Yucca District Councilmember Samuel Chavira is attempting to get other councilmembers and the mayor to stop the canvass of votes at the Sept. 13 council meeting after losing his seat in the Aug. 30 primary.
Chavira, who lost his seat on the council to former councilmember Joyce Clark by 46 votes, sent an email to fellow councilmembers obtained by The Glendale Star asking them to “delay official canvassing of the election results.”
At issue was a memory card containing voter completed ballots from the Don Mensendick School polling location that was left unattended overnight in a locked school building.
In his email to council, Chavira said he is requesting, “the Maricopa County Recorder provide evidence to the City of Glendale and its residents that while the memory card was out of custody, it was not tampered with.”
At the Maricopa County Board of Supervisors meeting Sept. 12, in which the board unanimously approved the canvass of votes, election officials explained what happened to those votes.
“The votes were loaded onto a pick-up vehicle at one location with all the votes and when it arrived at the county recorder’s office, one bag was missing,” said Helen Purcell during the supervisors’ meeting. “A representative from the county recorder’s office went to Don Mensendick with the polling place worker the following morning and located the sealed bag locked inside the building.”
She added that the memory card was also locked and sealed inside a bag with the 43 ballots cast at the location.
The board of supervisors’ vote is legally recognized as required by Arizona State Statute 16-647,which states, “The board of supervisors shall declare elected the person receiving the highest number of votes cast for each office to be filled by the electors of the county or a subdivision thereof, and the clerk of the board shall, unless enjoined from so doing by an order of the court, deliver to each such person, upon compliance with the provisions imposed by law upon candidates for office as conditions precedent to the issuance of such certificates, a certificate of election, signed by the clerk and authenticated with the seal of office of the board of supervisors.”
Fellow Councilmember Bart Turner said he also has questions about the election.
“I have concerns about several irregularities about the election and I feel that by canvassing the votes, we are just accepting the numbers presented by the county and not confirming them,” Turner said by phone. “By canvassing and passing the vote, that, then opens the door for any candidate to challenge the procedure.”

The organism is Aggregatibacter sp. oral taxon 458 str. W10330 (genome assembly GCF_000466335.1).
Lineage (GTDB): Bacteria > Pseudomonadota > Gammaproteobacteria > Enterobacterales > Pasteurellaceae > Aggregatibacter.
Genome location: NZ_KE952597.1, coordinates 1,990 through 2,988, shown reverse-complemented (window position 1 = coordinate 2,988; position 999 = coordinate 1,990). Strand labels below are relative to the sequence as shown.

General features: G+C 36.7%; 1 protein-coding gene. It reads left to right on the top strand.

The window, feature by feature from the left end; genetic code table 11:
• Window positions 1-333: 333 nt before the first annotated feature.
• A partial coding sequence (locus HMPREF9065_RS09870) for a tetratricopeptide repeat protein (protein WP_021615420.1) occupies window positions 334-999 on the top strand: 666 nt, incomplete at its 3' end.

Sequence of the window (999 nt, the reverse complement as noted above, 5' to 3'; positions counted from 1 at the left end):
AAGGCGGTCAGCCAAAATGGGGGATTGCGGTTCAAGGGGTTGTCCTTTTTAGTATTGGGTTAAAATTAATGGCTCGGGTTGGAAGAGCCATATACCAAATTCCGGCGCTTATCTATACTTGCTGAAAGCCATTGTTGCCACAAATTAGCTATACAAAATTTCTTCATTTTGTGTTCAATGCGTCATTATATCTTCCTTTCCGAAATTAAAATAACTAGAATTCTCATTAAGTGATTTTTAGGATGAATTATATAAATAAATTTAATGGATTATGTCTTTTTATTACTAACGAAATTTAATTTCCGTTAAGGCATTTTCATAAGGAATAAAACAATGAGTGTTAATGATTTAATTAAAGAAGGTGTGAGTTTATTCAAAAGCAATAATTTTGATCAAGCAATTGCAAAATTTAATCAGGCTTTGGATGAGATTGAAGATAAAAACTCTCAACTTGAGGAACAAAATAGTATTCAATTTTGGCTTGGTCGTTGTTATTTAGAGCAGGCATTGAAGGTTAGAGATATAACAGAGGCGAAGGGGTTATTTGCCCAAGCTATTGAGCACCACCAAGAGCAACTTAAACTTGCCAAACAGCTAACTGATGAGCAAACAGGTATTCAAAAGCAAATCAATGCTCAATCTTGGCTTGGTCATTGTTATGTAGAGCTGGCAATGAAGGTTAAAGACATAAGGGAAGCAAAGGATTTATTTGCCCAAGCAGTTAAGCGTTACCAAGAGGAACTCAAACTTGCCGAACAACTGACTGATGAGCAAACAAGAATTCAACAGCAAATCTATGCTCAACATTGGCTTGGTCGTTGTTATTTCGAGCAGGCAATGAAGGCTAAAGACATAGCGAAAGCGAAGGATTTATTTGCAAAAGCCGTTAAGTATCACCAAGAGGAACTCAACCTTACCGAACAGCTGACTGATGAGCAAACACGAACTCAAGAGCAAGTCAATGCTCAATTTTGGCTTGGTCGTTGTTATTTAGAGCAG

Turner added that while he is planning to vote yes on the canvass, he still has questions.
“At this point, I will be voting yes, but I haven’t heard all the information from the public or fellow councilmembers.”
In his email to councilmembers, Chavira added that he believes voters need “reassurances that every single vote has been counted.”
While he has not filed any injunction at this time, he also said in the email that he is, “currently working with the county recorder to ensure Glendale has not had ballots being dismissed due to signature irregularities or other reason without proper cause and procedure, as is being alleged in other parts of the county.”
Turner said he believes it is council’s duty to make sure election processes were followed completely for voters.
“Our duty is to be sure that to the best of our ability, the election was fully fair and respects the manner of all voters,” Turner said. “If I were to challenge the canvass, it wouldn’t be for one candidate of the other, but on policy and procedures that may not have been completely followed. As far as challenging results, that is the responsibility of the candidates.”
Chavira also may have violated Arizona State Statues on open meeting violations by sending the email as the statute states that councilmembers “may not send or verbally communicate with (any) councilmembers requesting their assent on a council meeting agenda action item.”
The canvass of votes is on the agenda for the Sept. 13 meeting.